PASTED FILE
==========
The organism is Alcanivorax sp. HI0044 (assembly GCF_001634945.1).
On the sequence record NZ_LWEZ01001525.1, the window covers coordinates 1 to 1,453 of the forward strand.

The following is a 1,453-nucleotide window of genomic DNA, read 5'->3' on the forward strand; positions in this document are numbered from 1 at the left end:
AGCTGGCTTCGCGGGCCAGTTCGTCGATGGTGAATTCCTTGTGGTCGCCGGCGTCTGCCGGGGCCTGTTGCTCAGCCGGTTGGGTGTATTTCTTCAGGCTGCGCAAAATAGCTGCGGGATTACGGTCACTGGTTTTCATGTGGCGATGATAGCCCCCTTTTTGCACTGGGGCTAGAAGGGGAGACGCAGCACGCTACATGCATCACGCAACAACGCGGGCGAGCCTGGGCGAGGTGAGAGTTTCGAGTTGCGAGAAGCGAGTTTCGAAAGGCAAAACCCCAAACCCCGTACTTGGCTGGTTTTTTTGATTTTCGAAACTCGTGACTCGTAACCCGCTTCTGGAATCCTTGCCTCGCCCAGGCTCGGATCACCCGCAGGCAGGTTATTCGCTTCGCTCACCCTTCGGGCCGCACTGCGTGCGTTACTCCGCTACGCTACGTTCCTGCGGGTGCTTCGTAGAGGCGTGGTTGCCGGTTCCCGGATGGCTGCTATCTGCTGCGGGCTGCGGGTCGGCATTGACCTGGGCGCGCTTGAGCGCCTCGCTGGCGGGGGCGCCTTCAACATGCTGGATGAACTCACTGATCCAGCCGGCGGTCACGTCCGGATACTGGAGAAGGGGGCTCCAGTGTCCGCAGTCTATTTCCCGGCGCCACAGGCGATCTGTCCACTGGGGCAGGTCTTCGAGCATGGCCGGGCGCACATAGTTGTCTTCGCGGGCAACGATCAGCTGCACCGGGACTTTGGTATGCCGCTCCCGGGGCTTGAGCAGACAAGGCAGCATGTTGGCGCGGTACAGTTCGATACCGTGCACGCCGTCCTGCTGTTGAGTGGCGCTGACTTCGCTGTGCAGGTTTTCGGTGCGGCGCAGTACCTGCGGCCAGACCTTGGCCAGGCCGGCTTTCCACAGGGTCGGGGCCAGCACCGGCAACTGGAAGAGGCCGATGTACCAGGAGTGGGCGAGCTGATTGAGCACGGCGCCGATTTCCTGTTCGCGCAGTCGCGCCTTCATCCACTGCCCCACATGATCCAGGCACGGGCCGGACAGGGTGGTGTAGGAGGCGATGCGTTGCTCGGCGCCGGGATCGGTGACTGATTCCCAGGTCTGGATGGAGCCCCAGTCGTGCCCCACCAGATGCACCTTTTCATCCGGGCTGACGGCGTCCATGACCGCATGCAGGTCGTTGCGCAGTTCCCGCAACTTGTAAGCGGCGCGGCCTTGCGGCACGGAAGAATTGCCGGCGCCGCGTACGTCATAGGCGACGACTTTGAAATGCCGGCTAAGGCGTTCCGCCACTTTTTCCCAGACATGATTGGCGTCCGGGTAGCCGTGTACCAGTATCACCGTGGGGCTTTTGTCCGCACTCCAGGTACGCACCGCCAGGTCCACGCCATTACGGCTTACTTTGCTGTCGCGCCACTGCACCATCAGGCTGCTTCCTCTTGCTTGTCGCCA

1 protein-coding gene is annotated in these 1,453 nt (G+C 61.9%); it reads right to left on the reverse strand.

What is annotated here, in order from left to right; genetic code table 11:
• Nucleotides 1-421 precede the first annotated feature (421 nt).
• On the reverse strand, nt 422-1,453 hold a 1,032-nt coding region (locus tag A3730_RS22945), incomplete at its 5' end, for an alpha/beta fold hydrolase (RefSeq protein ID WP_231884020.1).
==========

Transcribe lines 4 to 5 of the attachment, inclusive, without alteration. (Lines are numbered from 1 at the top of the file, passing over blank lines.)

AGCTGGCTTCGCGGGCCAGTTCGTCGATGGTGAATTCCTTGTGGTCGCCGGCGTCTGCCGGGGCCTGTTGCTCAGCCGGTTGGGTGTATTTCTTCAGGCTGCGCAAAATAGCTGCGGGATTACGGTCACTGGTTTTCATGTGGCGATGATAGCCCCCTTTTTGCACTGGGGCTAGAAGGGGAGACGCAGCACGCTACATGCATCACGCAACAACGCGGGCGAGCCTGGGCGAGGTGAGAGTTTCGAGTTGCGAGAAGCGAGTTTCGAAAGGCAAAACCCCAAACCCCGTACTTGGCTGGTTTTTTTGATTTTCGAAACTCGTGACTCGTAACCCGCTTCTGGAATCCTTGCCTCGCCCAGGCTCGGATCACCCGCAGGCAGGTTATTCGCTTCGCTCACCCTTCGGGCCGCACTGCGTGCGTTACTCCGCTACGCTACGTTCCTGCGGGTGCTTCGTAGAGGCGTGGTTGCCGGTTCCCGGATGGCTGCTATCTGCTGCGGGCTGCGGGTCGGCATTGACCTGGGCGCGCTTGAGCGCCTCGCTGGCGGGGGCGCCTTCAACATGCTGGATGAACTCACTGATCCAGCCGGCGGTCACGTCCGGATACTGGAGAAGGGGGCTCCAGTGTCCGCAGTCTATTTCCCGGCGCCACAGGCGATCTGTCCACTGGGGCAGGTCTTCGAGCATGGCCGGGCGCACATAGTTGTCTTCGCGGGCAACGATCAGCTGCACCGGGACTTTGGTATGCCGCTCCCGGGGCTTGAGCAGACAAGGCAGCATGTTGGCGCGGTACAGTTCGATACCGTGCACGCCGTCCTGCTGTTGAGTGGCGCTGACTTCGCTGTGCAGGTTTTCGGTGCGGCGCAGTACCTGCGGCCAGACCTTGGCCAGGCCGGCTTTCCACAGGGTCGGGGCCAGCACCGGCAACTGGAAGAGGCCGATGTACCAGGAGTGGGCGAGCTGATTGAGCACGGCGCCGATTTCCTGTTCGCGCAGTCGCGCCTTCATCCACTGCCCCACATGATCCAGGCACGGGCCGGACAGGGTGGTGTAGGAGGCGATGCGTTGCTCGGCGCCGGGATCGGTGACTGATTCCCAGGTCTGGATGGAGCCCCAGTCGTGCCCCACCAGATGCACCTTTTCATCCGGGCTGACGGCGTCCATGACCGCATGCAGGTCGTTGCGCAGTTCCCGCAACTTGTAAGCGGCGCGGCCTTGCGGCACGGAAGAATTGCCGGCGCCGCGTACGTCATAGGCGACGACTTTGAAATGCCGGCTAAGGCGTTCCGCCACTTTTTCCCAGACATGATTGGCGTCCGGGTAGCCGTGTACCAGTATCACCGTGGGGCTTTTGTCCGCACTCCAGGTACGCACCGCCAGGTCCACGCCATTACGGCTTACTTTGCTGTCGCGCCACTGCACCATCAGGCTGCTTCCTCTTGCTTGTCGCCA

1 protein-coding gene is annotated in these 1,453 nt (G+C 61.9%); it reads right to left on the reverse strand.